This dissertation builds on work that has applied complex systems thinking to socio-ecological systems as well as on research that explores critical and reflective approaches to planning. A broad, interdisciplinary literature review was undertaken to explore the implications of complex and critical systems thinking and critical social epistemology for environmental management, planning and policy research, governance and social learning. Building on the insights from this review, one of the key contributions of this research is a conceptual framework that explicitly integrates knowledge and learning into an understanding of socio-ecological systems. It is argued that in the highly complex and uncertain realm of environmental policy, planning and governance, we should begin to discuss such systems as socio-ecological-epistemological (SEE) systems. This research addresses the complexity, uncertainty, high decision stakes, power relations and a plurality of knowledge involved in the process of social learning in environmental planning and governance.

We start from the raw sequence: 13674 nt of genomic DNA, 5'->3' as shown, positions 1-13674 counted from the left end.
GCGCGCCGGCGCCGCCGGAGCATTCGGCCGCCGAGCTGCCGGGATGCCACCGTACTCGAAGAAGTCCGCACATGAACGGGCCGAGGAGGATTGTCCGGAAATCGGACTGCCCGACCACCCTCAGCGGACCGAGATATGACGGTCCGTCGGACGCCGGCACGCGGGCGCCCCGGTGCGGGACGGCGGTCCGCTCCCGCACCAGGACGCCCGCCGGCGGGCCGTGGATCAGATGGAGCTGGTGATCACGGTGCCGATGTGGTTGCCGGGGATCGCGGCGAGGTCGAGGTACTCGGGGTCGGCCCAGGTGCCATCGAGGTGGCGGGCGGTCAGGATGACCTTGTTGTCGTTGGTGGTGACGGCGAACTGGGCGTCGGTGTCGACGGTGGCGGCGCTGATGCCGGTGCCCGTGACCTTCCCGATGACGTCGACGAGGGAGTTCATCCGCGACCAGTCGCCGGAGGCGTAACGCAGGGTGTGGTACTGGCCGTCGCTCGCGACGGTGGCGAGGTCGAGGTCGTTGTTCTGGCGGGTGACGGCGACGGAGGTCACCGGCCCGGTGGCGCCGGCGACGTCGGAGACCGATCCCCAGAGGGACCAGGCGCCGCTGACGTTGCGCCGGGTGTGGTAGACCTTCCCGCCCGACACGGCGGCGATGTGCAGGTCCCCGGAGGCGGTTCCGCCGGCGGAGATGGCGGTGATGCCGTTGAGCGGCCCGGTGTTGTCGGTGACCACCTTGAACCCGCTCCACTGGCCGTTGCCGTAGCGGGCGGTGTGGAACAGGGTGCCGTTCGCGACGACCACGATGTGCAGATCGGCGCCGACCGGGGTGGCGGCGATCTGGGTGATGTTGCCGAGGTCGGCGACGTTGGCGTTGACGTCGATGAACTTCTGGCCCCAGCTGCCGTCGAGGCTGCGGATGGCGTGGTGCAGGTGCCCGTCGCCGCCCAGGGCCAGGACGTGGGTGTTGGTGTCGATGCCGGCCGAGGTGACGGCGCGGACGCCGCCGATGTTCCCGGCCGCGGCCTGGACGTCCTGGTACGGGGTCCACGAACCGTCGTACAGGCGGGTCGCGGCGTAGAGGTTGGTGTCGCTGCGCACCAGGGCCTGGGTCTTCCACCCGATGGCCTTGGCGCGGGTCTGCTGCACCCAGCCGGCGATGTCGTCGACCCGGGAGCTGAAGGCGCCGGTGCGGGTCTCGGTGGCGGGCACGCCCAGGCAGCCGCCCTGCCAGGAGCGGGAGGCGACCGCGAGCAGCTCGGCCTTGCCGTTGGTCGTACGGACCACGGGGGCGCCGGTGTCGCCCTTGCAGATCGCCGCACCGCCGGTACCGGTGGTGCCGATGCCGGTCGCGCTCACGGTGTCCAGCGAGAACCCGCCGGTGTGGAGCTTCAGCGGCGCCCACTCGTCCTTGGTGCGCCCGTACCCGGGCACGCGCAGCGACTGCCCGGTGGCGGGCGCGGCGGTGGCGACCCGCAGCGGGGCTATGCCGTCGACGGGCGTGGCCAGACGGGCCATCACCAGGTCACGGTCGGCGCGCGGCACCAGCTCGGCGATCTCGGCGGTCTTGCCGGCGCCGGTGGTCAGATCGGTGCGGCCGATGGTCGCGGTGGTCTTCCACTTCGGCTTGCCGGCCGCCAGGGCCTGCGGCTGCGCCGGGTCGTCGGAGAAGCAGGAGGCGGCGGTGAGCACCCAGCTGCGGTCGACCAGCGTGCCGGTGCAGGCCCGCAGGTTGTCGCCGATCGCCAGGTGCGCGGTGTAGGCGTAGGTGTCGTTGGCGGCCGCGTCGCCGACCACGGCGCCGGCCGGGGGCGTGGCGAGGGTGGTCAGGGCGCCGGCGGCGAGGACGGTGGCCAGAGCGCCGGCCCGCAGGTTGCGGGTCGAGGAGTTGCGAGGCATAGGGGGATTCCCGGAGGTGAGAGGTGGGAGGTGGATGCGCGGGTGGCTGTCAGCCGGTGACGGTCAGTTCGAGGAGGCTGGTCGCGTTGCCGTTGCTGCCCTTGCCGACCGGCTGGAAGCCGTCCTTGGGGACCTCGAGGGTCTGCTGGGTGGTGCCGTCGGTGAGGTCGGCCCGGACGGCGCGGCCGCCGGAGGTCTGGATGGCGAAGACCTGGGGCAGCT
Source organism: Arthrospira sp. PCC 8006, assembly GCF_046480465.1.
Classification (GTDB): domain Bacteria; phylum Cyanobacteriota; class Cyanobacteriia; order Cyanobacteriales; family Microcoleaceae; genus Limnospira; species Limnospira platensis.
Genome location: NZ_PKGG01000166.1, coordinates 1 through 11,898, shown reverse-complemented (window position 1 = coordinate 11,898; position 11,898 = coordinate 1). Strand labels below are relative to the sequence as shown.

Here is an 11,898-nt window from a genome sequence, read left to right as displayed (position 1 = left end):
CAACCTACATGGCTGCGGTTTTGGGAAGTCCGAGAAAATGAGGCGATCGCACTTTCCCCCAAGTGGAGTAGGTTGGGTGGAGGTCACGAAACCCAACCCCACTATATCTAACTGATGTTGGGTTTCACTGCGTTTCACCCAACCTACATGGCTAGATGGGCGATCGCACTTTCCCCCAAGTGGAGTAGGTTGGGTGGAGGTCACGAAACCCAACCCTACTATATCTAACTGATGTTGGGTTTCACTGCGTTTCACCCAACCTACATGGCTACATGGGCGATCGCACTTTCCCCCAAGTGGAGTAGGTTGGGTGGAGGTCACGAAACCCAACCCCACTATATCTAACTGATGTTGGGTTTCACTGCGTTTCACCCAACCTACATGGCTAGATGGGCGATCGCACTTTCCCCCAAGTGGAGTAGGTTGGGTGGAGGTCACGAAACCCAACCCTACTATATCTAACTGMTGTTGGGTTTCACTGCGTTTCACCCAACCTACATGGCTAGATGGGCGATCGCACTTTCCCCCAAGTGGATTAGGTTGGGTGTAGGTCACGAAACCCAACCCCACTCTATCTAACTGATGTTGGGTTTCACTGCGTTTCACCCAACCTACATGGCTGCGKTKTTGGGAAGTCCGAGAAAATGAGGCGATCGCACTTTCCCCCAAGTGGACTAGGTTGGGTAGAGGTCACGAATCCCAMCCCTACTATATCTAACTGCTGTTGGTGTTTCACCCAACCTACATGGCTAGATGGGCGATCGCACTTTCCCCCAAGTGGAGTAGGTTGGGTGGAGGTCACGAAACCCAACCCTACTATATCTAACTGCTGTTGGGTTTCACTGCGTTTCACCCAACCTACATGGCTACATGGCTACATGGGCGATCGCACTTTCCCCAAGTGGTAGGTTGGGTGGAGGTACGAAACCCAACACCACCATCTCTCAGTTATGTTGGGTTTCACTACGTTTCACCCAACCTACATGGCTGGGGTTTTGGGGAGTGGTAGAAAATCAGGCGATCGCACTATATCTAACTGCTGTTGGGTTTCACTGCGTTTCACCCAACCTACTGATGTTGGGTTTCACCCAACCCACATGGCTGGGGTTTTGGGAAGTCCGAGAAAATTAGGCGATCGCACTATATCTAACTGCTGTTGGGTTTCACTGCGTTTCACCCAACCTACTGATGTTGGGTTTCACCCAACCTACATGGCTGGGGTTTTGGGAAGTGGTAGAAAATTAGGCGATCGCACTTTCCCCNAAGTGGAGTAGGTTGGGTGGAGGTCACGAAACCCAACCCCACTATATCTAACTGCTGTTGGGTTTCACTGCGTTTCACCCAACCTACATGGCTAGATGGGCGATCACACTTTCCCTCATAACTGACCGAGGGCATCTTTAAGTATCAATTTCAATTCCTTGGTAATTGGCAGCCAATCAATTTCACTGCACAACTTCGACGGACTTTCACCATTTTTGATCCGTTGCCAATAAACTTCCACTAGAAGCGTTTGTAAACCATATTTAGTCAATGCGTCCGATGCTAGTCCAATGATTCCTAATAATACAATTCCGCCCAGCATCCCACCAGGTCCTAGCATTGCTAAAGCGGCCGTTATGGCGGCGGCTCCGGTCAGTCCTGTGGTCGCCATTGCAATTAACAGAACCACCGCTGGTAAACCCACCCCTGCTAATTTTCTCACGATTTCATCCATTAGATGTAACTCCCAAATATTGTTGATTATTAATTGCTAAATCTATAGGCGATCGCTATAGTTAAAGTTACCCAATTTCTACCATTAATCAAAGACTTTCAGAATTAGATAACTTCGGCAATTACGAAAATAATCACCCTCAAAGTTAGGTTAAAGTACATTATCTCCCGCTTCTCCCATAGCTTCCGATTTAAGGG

Research Professor. Director at Learning Change Project – Research on society, culture, art, neuroscience, cognition, critical thinking, intelligence, creativity, autopoiesis, self-organization, rhizomes, complexity, systems, networks, leadership, sustainability, thinkers, futures ++
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